Upon launching a Switch game you don’t expect to see a ZX Spectrum loading screen, but that’s precisely what happens with Triple Eh? Ltd’s Lumo. It’s entirely appropriate for this isometric platformer, however, as the 8-bit computer featured a number of classic examples of the genre. As well as being fun to play, the likes of Alien 8, Head Over Heels and Knight Lore were visually impressive for the time, allowing movement in a 3D space in an age of left-to-right or top-down four-way games.

Fast-forward a few decades and movement in a 3D space is nothing remarkable, and indeed with its fixed camera angle Lumo feels quite limited at times, giving good reasons for the isometric view falling out of favour over the years. Gameplay-wise it entertains, however, with ledges and platforms to jump between, hazards to avoid and puzzles to solve.

Largely the work of Gareth Noyce (music: Dopedemand, art: Paul Large) Lumo is a love letter to games of the past (including some from other genres) and is a fun adventure across over 400 rooms. As well as homages to past games, there are a number of other (mostly British) references, with the achievements including nods to magazines (Zzap!64, Mean Machines) and TV shows (Bullseye, The Crystal Maze).

The game begins with you being sucked into the computer world (a la Tron) due to a malfunctioning “SpecEye” and you must then seek out four items to allow you to return home. Of course these are not just lying around in a convenient spot, and collecting each will require the discoveries of keys, pushing of buttons and flicking of switches as well as overcoming various challenges. Things start off simply enough, however, with your initial task being to seek out a powerup to provide a superior jumping ability to the small hop you begin with.

In these opening moments you walk through rooms, getting used to your movement and the camera perspective and negotiating a couple of hazards. The firebars are simply walked around and although there are some moving platforms, these get close enough to allow you to walk from one to another. Once your jumping has improved the challenge increases, though generally at a steady pace.

There are three control methods in the game that affect how your character moves (is down for downwards movement or diagonal?) and these can be tried out before you begin the game to make sure you’ve picked one you’re comfortable with. Can you get an achievement to pop up whilst in this training dojo? Sure you can! As well as a button to jump there’s also one to use your wand, although this is not collected until you are quite a way into the game.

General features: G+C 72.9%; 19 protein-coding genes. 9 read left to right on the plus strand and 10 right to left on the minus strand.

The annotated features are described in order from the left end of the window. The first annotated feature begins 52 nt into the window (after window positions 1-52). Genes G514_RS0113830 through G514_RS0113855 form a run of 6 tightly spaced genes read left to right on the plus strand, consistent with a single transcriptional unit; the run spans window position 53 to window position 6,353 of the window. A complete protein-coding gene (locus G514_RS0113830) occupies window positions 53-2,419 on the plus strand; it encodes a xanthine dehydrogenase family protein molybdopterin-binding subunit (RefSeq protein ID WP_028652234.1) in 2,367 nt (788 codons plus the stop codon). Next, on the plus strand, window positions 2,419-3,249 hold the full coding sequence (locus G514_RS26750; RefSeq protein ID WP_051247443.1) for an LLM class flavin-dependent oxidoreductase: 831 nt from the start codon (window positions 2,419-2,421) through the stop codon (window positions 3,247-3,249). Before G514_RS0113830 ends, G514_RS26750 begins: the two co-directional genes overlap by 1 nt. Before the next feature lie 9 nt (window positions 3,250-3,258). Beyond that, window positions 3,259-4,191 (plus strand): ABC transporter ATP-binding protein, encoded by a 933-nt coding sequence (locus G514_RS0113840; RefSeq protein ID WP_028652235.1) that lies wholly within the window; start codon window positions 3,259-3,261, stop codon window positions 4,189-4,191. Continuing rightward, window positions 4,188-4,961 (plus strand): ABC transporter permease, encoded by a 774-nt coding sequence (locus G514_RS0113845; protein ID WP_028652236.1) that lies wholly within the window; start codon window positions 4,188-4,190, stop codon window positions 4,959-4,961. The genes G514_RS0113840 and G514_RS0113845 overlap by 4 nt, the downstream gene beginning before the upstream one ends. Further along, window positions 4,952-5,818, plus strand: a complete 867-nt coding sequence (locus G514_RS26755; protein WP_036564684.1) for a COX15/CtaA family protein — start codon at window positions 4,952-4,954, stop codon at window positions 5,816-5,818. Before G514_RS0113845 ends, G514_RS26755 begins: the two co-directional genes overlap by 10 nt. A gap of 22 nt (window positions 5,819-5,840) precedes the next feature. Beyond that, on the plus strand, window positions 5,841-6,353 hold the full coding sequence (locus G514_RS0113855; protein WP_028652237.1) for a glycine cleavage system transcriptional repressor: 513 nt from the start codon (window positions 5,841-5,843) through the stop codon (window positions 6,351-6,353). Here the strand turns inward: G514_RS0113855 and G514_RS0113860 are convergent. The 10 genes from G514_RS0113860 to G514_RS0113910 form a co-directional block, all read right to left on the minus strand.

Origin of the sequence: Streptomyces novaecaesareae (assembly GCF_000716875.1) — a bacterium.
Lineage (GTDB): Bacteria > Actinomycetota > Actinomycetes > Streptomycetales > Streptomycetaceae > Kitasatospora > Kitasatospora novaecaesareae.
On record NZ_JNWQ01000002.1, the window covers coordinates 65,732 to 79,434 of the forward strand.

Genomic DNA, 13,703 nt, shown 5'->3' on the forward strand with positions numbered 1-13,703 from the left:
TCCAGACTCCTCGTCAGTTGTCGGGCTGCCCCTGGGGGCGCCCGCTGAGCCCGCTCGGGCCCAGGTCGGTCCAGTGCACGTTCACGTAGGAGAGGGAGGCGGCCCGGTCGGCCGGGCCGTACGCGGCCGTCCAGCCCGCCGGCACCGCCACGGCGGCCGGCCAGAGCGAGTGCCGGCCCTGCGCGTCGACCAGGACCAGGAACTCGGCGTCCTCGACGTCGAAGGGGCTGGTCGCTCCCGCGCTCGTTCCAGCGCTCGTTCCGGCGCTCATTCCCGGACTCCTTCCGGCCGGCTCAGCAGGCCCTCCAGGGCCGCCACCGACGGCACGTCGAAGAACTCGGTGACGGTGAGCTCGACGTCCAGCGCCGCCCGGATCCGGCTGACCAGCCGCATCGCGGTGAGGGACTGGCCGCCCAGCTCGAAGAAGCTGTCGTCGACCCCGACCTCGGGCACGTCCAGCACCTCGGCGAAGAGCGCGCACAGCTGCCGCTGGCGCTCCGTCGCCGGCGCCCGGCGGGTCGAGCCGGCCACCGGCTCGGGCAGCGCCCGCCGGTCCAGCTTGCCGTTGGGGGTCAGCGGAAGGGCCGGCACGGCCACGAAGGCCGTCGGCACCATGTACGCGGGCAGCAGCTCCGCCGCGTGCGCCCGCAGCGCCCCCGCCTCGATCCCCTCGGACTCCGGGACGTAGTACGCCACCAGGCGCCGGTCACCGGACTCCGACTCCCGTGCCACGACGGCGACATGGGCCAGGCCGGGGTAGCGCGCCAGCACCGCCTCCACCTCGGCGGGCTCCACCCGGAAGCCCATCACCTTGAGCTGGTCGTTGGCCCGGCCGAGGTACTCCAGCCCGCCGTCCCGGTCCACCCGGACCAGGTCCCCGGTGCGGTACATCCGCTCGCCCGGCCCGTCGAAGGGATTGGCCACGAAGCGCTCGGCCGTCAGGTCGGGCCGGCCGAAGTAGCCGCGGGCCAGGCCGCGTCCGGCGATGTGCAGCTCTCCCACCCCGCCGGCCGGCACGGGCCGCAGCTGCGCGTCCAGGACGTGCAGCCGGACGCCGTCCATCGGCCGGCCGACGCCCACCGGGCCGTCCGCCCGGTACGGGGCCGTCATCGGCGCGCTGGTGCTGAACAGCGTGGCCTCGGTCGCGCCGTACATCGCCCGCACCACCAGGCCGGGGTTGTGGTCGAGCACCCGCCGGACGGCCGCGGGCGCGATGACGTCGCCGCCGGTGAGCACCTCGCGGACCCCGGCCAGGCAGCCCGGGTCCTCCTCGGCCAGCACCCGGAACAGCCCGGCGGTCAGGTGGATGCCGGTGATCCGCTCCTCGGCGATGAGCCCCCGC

Though sticking to the isometric view of its forebears, Lumo’s visuals have a modern sheen to them. There’s nothing spectacular, but it moves smoothly and there’s detail in the environments and good lighting effects as well as for things such as fire and laser beams. There’s simple but effective snow in some rooms and reflections in ice also work well.

The perspective can cause issues, however, with missed jumps and hazards walked into due to either partially obscured action or you simply misjudging where something is; leaps from ropes are particularly tricky to judge. It should be stressed that this is not a frequent occurrence and often noting your shadow helps with tricky manoeuvres. Some rooms allow you to press the shoulder buttons to rotate the room slightly to get a different view on things, but rarely in the rooms where this ability would be useful.

Chilled breezy music plays throughout the game, as well as some mysterious tracks too. One amusing moment early in the game has you step into a lift, the game’s usual soundtrack making way for some elevator music (“hold my hand very tightly, very tightly…) as you travel to the next floor. Regular music returns whilst you go about your business, with the cheesy track resuming as you climb back in to make your return trip (“sugar honey I love you…)”. Sound effects also work well with echoing footsteps, crumbling bricks, running water and flickering flames adding to the atmosphere.

There’s good variety in the platforming with jumps not just across gaps, but onto moving platforms, crumbling blocks and platforms that switch around as you land on them, requiring some quick footwork. Later on there are platforms that are only visible when using your wand. Aside from jumping there are spikes, flames and a few enemies to avoid and occasionally the game will offer something a bit different such as a skiing or minecart section.